2023 Michael L. Printz Award Winner Sabaa Tahir

Sabaa Tahir
(Ayesha Ahmad Photography)

Author Sabaa Tahir recently won the 2023 Michael L. Printz Award for her National Book Award-winning novel, All My Rage (Razorbill).

All My Rage has now won both the National Book Award and the Printz (and it's a bestseller). Considering this title had already won an NBA, were you hoping it might get a Printz nod, too?

The [notification] call was emotional, funny, moving and so, so joyful. I thought we were talking about paper stock for the paperback of All My Rage, because it's out at the beginning of March. And since I'd only ever heard that award winners were notified the morning of the Youth Media Awards, I wasn't expecting anything. When the committee came on the screen and told me, I cried and scared my cat and then babbled a lot of thank yous.  

Regarding any hope around the Printz--I was still in shock from the National Book Award! This book has found such love in the world--I am very grateful for that.

Would you kindly give readers your two-sentence pitch for All My Rage?

Of course! All My Rage is a YA coming-of-age story about two high schoolers, Noor and Salahudin, trying to survive a Mojave Desert town that seems intent on crushing them. It also follows Salahudin's mother, Misbah, as she emigrates from Pakistan to America and all the hope, joy and struggle that come with such a journey. 

Shelf Awareness's review notes that the rage expressed in the book is tangible, "evocative and ever-present." Did you have to put yourself in a certain headspace to evoke this kind of emotion?

I used to call AMR my "anger" book, because I would work on it when I was filled with rage--at society, the news, dictators abroad, dictators at home--you name it. I was angry when I wrote the early drafts of this book, and found that, when I went to edit it, I had to temper that anger, to meld it with other truths: empathy, love and hope. That was the alchemy that made the book work, both for me and for my agent and editor.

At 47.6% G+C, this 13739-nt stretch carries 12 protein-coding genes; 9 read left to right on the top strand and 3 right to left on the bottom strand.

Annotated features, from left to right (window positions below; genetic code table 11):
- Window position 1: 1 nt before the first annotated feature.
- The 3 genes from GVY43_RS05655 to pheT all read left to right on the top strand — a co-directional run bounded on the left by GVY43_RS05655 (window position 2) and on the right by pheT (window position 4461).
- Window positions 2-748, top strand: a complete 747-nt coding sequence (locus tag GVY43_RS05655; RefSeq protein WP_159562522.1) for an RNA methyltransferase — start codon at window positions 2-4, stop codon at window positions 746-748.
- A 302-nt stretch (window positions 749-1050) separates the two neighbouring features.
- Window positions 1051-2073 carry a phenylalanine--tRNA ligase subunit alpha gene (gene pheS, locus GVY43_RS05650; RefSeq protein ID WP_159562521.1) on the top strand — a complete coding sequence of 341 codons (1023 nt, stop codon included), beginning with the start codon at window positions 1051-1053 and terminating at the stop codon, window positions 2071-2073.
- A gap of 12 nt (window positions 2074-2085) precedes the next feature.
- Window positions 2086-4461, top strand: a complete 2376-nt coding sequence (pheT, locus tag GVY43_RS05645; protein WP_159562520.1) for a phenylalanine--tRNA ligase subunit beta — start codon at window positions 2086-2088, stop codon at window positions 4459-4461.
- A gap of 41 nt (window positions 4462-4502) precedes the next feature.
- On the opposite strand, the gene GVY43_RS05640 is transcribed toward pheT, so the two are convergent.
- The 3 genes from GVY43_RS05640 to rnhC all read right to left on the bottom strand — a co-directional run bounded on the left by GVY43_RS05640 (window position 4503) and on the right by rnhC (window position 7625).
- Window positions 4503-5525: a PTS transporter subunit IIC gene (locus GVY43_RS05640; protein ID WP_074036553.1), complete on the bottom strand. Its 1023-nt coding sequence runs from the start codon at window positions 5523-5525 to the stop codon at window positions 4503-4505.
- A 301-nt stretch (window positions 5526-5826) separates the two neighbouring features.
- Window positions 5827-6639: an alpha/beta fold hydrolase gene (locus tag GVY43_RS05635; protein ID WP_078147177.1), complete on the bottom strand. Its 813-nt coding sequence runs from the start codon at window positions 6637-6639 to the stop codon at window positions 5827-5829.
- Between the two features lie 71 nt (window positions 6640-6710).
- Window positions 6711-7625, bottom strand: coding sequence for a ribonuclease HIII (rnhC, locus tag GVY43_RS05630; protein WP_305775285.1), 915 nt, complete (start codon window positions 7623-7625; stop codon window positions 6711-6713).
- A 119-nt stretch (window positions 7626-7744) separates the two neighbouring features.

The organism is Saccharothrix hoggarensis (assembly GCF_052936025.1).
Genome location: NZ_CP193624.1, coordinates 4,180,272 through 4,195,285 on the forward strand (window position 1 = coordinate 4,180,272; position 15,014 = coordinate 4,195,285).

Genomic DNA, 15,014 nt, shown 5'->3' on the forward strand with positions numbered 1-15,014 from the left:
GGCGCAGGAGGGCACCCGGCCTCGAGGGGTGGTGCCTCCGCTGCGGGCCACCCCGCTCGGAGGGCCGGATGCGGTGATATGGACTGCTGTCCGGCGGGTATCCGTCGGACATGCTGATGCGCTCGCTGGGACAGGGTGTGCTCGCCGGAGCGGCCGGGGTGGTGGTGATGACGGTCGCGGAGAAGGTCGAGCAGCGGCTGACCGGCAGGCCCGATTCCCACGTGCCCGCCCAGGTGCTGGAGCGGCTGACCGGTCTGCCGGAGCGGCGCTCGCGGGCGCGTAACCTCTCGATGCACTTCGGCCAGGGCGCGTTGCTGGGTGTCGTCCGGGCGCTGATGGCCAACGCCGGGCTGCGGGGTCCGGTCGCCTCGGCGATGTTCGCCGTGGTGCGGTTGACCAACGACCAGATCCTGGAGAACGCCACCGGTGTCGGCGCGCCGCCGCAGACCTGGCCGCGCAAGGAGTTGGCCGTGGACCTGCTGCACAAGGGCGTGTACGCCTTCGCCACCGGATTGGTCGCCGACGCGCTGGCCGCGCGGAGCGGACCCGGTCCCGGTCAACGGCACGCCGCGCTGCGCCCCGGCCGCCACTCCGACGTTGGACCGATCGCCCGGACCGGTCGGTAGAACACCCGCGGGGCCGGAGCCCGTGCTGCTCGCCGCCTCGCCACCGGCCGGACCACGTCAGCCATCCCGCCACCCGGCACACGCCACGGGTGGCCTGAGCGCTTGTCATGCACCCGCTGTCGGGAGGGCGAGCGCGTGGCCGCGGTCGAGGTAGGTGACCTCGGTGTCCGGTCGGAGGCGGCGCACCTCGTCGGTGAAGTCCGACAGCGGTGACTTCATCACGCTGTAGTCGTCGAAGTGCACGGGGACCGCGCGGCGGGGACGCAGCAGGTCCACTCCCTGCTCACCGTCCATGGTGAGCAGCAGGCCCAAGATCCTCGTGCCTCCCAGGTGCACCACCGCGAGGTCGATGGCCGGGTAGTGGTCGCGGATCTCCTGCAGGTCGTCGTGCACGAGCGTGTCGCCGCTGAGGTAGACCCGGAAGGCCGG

What kind of research did you do for this book? I imagine you had to do some work to make sure the historical aspects of the novel were correct, but were there other things you had to investigate?

So much research! I talked to doctors about emergency room medicine, particularly with children and teens. I talked to a doctor extensively about kidney disease and exactly what would happen during renal failure. I talked to a lawyer about what Salahudin would be facing in the courtroom and what usually happened in drug cases like his and Noor's. I repeatedly sat at a courthouse for hours, just trying to get a sense of both atmosphere and procedure. I talked to a former paramedic, author Daniel José Older, about EMTs and Narcan. That's really the tip of the iceberg. The research happened over years and took ages.

What I think is particularly cool about this book getting so much love is that it's your first work of realism. What made you want to move away from the fantastic and into the terrestrial? How was writing realism different than writing speculative fiction?

It was a very challenging switch. I reminded myself almost daily, "Hey you can't fix this problem with magic. And the tension can't always come from battle scenes!" At the same time, my books at their core are about hope in dark times, through difficult circumstances. Hope sustained me through so much of my own life and seeing it in books meant so much to me as a kid. So, in that regard, hope served as a touchstone for me. When I was panicking that I didn't know what I was doing, I'd tell myself, "This is a story like all the other stories. And you have to tell it honestly."

This is also your only book that is not part of a series, correct? Did it feel different to write a book that had to encapsulate the entire story you wanted to tell? 

It was a bit of a relief! I don't have to worry about coming up with a sequel. But at the same time... that made the ending bittersweet. Characters stay with me. These ones lived in my head for more than a decade. I miss them.

Are you working on anything now?

I am working on a young adult fantasy about a tracker, a prince and a vengeful fugitive. It is great fun! I hope to be able to talk more about it soon.

Is there anything else you'd like to tell Shelf Awareness readers?

Please support your local and school libraries! Librarians are having to deal with more book challenges than ever before, and they need to know that we believe in them and that we are behind them. --Siân Gaetano, children's and YA editor, Shelf Awareness

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